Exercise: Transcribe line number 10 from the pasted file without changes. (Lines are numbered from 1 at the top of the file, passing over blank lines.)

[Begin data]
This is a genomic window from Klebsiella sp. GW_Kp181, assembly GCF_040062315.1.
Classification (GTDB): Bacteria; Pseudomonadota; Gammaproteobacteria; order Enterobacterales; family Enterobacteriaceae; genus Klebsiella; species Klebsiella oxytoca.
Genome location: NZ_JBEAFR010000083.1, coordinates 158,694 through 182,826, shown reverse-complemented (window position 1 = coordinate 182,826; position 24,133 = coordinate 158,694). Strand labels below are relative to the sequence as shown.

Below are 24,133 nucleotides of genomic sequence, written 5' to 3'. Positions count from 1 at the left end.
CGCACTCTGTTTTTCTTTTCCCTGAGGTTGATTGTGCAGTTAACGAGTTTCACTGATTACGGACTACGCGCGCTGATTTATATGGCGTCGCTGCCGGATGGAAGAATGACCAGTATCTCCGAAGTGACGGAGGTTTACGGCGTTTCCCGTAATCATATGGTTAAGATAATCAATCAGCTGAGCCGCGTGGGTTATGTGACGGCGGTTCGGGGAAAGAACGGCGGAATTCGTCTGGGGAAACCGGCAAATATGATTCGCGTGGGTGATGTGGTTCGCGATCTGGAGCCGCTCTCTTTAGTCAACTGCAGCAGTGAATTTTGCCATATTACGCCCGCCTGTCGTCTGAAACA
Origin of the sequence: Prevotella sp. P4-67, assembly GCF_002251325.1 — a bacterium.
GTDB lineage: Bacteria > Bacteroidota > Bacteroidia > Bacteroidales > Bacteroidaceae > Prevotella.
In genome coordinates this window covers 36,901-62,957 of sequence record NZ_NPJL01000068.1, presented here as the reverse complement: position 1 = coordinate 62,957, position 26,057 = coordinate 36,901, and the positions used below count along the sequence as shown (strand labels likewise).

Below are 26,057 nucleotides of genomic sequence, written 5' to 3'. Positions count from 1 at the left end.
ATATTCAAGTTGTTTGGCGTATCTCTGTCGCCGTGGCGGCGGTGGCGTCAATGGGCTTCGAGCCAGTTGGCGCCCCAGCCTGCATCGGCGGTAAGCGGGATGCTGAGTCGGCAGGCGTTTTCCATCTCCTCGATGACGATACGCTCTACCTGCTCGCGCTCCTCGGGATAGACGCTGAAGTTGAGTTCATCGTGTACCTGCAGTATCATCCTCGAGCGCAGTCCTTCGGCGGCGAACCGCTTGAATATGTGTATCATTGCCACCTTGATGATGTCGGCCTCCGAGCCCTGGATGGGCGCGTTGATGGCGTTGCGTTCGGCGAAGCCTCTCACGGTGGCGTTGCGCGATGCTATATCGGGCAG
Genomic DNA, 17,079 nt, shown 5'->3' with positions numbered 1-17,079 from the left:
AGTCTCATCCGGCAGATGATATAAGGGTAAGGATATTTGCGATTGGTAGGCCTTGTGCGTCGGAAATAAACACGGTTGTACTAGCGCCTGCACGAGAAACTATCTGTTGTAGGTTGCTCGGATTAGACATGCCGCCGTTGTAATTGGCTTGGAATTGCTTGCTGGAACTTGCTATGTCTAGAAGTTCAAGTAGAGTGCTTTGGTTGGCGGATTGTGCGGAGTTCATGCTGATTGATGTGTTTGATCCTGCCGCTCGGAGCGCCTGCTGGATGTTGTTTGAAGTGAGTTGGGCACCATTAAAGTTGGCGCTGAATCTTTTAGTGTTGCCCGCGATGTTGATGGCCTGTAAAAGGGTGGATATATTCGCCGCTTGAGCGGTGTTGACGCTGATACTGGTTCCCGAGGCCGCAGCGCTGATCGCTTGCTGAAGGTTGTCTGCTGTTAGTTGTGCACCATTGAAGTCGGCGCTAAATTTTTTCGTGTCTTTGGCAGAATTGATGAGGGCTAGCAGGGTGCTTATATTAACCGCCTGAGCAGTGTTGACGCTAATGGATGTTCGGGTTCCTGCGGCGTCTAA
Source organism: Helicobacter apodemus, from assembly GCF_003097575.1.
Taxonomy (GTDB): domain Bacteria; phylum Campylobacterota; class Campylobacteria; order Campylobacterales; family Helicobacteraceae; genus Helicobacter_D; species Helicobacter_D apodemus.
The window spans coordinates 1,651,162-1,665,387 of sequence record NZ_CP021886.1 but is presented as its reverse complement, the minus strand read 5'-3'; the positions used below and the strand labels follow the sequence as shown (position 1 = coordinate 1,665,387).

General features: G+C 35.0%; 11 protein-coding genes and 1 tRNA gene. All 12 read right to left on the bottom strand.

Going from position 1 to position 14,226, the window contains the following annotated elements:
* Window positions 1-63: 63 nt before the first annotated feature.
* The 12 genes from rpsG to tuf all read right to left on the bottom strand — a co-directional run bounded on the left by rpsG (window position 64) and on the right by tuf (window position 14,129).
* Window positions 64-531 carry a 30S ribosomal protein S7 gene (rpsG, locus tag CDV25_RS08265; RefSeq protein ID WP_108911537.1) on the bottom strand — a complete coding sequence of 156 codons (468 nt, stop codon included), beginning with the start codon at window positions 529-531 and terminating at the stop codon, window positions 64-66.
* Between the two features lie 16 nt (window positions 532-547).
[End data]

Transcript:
ATATTCAAGTTGTTTGGCGTATCTCTGTCGCCGTGGCGGCGGTGGCGTCAATGGGCTTCGAGCCAGTTGGCGCCCCAGCCTGCATCGGCGGTAAGCGGGATGCTGAGTCGGCAGGCGTTTTCCATCTCCTCGATGACGATACGCTCTACCTGCTCGCGCTCCTCGGGATAGACGCTGAAGTTGAGTTCATCGTGTACCTGCAGTATCATCCTCGAGCGCAGTCCTTCGGCGGCGAACCGCTTGAATATGTGTATCATTGCCACCTTGATGATGTCGGCCTCCGAGCCCTGGATGGGCGCGTTGATGGCGTTGCGTTCGGCGAAGCCTCTCACGGTGGCGTTGCGCGATGCTATATCGGGCAG